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Excavation At Surkotada 1971-72 and Exploration in Kutch

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Item Code: NAX419
Author: Jagat Pati Joshi
Language: English
Edition: 1990
Pages: 556 (Throughout B/w and Color Illustrations)
Other Details 11.00 X 9.00 inch
Weight 1.96 kg
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The reconstruction of the story of Man in the Indo-Pakistan sub-continent from the primitive beginnings up to the present day, on the basis of his material remains, has necessitated considerable archaeological investigations. The patterns of cultural development emerging out from various regions in the past few decades are of immense value in understanding the march of Man in a broad way covering vertical development of his economy and material culture. The vastness of the sub-continent and its varied ecological conditions have played an important role in the shaping of its history and succession of cultures with their migratory and perhaps diffusion trends.

The potentialities of Kutch as a region for systematic archaeological investigation which could contribute in a substantial way to Indian archaeology in general and to Kutch in particular were evident from the survey of work done by other archaeologists earlier covering, setting of the area and the geographical references in ancient literature. Broadly speaking, the region of Kutch posed the following problems:

1. The sphere of activity of the Stone Age Man in Kutch during successive stages of Stone Age.

2. Excavations and explorations carried out in the past in the north and north-western part of the Indo-Pakistan sub-continent have brought to light a large number of sites of the Harappa Culture, more widely known as the 'Indus Civilization'. The present day extent of this culture ranges in the north from Gumla and Rehman Dheri on the eastern foot of the Sulaiman hills' through Manda in J&K and Ropar in the Punjab to Alamgirpur and Hulas in Uttar Pradesh to Sutkagendor in Makran (Pakistan). The lower limits covered by this culture include Meligaon and Bhagatrav in south Gujarat and Daimabad in Maharashtra. The total area occupied by Indus Valley settlement in the sub-continent would come to around 1.3 million square kilometres. Banawali and Rakhigarhi in Haryana, Kalimantan and other sites in Rajasthan, Bahawalpur area in Pakistan and Lothal and other sites in Gujarat on the west mark different zonal cultures of Indus origin (Fig.1).2 Though considerable data have been collected to determine the broad extent of this culture, the details of its expansion, diffusion and decay are still elusive. Although many Harappan sites were located in Sind, only five Harappan and Late Harappan sites were, till 1963, known in the vast tract of Saurashtra about 2,000 sq. km in extent. This aspect of the erratic distribution needed attention. Little was in early sixties about the position of Kutch vis-a-vis Harappan during their broad march towards the south-east as Kutch lies in between Sind and Saurashtra. Did they just touch Kutch and moved forward or settled down in that area and gradually ex-pended their activities towards Saurashtra?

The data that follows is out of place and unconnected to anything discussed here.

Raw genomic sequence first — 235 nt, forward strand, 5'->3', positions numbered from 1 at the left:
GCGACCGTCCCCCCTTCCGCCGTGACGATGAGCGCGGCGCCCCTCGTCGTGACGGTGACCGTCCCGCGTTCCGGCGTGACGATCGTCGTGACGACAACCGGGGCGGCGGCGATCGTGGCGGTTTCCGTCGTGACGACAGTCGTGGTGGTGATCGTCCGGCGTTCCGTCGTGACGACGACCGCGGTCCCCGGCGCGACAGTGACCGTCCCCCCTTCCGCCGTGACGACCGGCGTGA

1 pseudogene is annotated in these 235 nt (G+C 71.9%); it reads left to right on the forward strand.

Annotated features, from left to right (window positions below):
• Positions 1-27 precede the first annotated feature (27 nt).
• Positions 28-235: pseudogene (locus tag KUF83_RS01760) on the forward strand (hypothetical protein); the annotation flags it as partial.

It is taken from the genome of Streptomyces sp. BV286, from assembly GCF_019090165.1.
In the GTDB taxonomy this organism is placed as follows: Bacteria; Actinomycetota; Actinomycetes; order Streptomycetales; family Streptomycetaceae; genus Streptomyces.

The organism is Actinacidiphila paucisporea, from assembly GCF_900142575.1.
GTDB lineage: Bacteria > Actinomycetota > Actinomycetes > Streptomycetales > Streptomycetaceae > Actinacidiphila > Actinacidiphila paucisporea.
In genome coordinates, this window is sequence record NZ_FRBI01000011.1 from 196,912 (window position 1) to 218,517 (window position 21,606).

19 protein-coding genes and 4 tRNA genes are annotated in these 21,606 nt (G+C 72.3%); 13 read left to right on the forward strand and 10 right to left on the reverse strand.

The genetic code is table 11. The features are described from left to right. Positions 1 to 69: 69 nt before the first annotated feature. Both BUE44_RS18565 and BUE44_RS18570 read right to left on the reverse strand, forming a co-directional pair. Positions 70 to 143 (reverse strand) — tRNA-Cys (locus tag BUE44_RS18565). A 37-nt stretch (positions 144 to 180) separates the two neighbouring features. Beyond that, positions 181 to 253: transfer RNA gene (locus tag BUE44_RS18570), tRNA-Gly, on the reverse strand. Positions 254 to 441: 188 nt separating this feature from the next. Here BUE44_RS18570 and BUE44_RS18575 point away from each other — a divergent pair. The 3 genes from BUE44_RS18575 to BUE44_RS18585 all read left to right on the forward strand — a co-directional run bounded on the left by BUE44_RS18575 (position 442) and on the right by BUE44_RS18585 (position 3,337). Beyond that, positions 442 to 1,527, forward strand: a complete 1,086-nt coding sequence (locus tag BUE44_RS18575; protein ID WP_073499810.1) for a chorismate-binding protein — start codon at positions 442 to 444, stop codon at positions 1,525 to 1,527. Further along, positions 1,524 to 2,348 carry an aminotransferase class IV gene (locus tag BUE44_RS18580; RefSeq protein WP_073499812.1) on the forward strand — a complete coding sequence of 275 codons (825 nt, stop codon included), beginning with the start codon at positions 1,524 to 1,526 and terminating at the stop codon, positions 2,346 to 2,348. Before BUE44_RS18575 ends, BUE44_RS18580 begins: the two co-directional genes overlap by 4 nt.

3. Mere location of sites was not enough as another important problem in the study of Harappan expansion was the movement of the Harappa’s through particular land routes therefore the problem has to be studied in depth.

4. The position of the painted tradition of the Rangmahal type from Kutch also warranted attention, particularly keeping in view the early historical period of that region already known by the finds of Kshatrapa inscriptions.

A study of the aforesaid problems, while on the one hand was to give a broad picture of the march of Man in Kutch through successive periods and on the other hand, it was to throw much light on the movement of Harappa’s and their routes in this part of the country.

As piecemeal discoveries were likely to render little help in the reconstruction of complete history of Kutch, a systematic and planned exploration was necessitated; accordingly detailed and extensive exploration was undertaken by the author thrice, i.e., from December 1964 to January 1965; December 1965; and January 1968, with the result that as many as one hundred and twenty new sites were discovered dating from Prehistoric time to the historical period. The opportunity was also utilized to visit the already discovered and reported sites to understand their archaeological potentialities in a broader horizon. Finally, during 1971 and 1972, excavations were carried out at Surkotada, a Harappan fortified settlement in the Ropar Taluk of District Kutch, yielding very interesting results which have been assigned a prominent place in the present report. All the materials belonging to different periods from the Stone Age to Historical times, available during explorations in the region of Kutch, have been also reported here to give a comprehensive picture of the area.

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